As natural buffers against storms and floods, nursing grounds for fisheries, sources of wood for fuel and timber, and hotspots of biodiversity, mangroves are a vital lifeline for people and nature. But, mangroves are being lost rapidly as cities, agriculture and aquaculture expand. And, being in remote locations, means that it’s even more difficult to pinpoint the causes.
“It’s hard to believe that wetlands are often still viewed by humans as useless land.”
One young wetland ambassador working to change this is Alexander Watson, based in Krefeld, Germany. With his heart and soul in landscape recovery, this ‘nature-inspired’ entrepreneur specialises in supporting civil society organisations and communities with the remote sensing, data analysis, visualisation and map-based communication tools needed to safeguard or restore their forest landscapes, including mangroves.
“Mangroves make landscapes and ecosystems more resilient. As border ecosystems between land and water, they have a structural diversity and provide a habitat for many rare plant and animal species. It’s hard to believe that wetlands are often still viewed by humans as useless land,” says Alexander.
Alexander graduated as a forestry scientist but without any formal wetland training. It was during a hike in Panama in 2008 that began in the rainforests when he came to realise just how vital water is by connecting our ecosystems and he had an idea for how to help people value these ecosystems.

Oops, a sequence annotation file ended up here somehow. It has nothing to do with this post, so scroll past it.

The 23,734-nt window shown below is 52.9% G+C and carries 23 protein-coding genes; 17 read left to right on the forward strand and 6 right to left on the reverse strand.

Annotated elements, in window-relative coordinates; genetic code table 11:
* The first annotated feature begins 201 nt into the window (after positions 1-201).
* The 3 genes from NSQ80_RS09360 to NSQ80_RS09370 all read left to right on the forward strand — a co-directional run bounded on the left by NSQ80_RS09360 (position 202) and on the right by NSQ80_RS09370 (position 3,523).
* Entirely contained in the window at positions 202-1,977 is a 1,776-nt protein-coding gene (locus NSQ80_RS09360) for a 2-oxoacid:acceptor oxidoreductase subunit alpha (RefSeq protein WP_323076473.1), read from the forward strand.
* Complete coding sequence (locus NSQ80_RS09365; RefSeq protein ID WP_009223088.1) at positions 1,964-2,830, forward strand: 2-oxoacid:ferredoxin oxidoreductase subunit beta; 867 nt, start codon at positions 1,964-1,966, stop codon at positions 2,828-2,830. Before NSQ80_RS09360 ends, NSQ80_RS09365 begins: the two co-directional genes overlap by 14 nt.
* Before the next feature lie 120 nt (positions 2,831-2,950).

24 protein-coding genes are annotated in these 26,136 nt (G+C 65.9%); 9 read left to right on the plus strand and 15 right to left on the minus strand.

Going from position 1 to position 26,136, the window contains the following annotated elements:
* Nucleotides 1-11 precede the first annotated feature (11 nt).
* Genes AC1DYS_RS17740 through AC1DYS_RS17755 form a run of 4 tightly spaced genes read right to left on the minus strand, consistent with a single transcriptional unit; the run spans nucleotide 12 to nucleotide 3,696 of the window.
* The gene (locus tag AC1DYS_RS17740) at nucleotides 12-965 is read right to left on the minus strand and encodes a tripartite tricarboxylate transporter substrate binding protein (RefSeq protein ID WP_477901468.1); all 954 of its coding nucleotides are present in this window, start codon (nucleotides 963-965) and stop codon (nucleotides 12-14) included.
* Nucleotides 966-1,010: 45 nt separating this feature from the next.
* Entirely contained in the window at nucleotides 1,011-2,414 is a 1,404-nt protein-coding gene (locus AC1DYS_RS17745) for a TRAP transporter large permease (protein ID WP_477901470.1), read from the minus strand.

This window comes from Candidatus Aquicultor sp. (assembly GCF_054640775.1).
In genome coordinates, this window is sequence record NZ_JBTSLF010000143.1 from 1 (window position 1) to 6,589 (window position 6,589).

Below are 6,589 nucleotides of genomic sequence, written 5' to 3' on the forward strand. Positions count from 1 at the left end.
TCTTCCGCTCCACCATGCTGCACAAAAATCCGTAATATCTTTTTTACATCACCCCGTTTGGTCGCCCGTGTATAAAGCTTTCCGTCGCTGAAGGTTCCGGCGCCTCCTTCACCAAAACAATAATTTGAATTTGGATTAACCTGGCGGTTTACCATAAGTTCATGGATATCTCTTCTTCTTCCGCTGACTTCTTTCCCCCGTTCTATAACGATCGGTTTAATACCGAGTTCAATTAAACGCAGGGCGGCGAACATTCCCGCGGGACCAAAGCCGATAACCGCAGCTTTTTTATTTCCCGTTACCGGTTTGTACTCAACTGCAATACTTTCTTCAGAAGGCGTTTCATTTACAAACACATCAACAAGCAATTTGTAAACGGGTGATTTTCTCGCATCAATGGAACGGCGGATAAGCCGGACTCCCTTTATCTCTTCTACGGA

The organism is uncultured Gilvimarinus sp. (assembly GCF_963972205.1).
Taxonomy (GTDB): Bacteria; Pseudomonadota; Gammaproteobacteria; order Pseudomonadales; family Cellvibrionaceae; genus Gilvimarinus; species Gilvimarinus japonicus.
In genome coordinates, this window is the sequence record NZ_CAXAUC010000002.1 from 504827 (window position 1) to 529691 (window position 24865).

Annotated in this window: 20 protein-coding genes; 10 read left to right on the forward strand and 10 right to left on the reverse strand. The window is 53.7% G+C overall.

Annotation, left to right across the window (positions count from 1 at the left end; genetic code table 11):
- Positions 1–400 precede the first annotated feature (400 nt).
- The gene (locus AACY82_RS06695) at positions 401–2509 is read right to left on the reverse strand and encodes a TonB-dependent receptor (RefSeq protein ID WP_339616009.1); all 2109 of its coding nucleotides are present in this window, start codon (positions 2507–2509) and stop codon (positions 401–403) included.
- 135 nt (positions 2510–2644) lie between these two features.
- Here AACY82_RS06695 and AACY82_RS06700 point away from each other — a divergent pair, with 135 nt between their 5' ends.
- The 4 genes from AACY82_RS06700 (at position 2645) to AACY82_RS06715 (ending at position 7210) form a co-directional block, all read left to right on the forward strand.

“The air had over 90% humidity. Everything was slightly wet. The surfaces and mosses on the trees were soaked with water. The forest floor was muddy and repeatedly crossed by small streams. Mud had formed on flat surfaces into which you sank deep beyond your ankles,” he says.“The hike followed the water, along small streams down to the sea on the Caribbean side. There was no white beach there, but mangroves. This hike, in which I followed the water, from the fog of the mountains to the sea, showed me how water connects ecosystems,” he adds.
He realised that by monitoring these landscapes closely via satellite imagery and by making their visual diversity accessible via high-resolution aerial images, he could help people value these ecosystems. It’s only what we see, understand, and connect with that we are going to protect, he says.
Following this vision, Alexander and two friends started OpenForests in 2011, and today the team has grown to 12 people supporting more than 150 projects around the world.
However, it took some time for Alexander and his co-founders to find their way. It started with making aerial photographs by mounting a normal camera to a helium balloon. Unsurprisingly, operating a balloon on a rope in a windy forest presented some challenges.
Experimenting with the first available drones, which came out shortly after, helped the team improve and they mapped up to 100 hectares a day, producing high-quality images. This led to their first consultancy contract. Armed with a brand new drone necessary for the job, and bought with €10.000 scraped together from friends, the team set out to Suriname.
But, day one, flight one, in front of all clients, the prized drone crashed into a tree and was badly damaged. It took the team three weeks to carry out repairs, only to run into repeated problems with take-off in a dense forest. To avoid yet another crash, they decided to haul the drone above the canopy, using a helicopter drone and a rope, thus securing a safe take-off – for the drone and the business.
Wetland wildernesses are all too often lost to the march of development — industrial infrastructure, the encroachment of the city, clearing for agricultur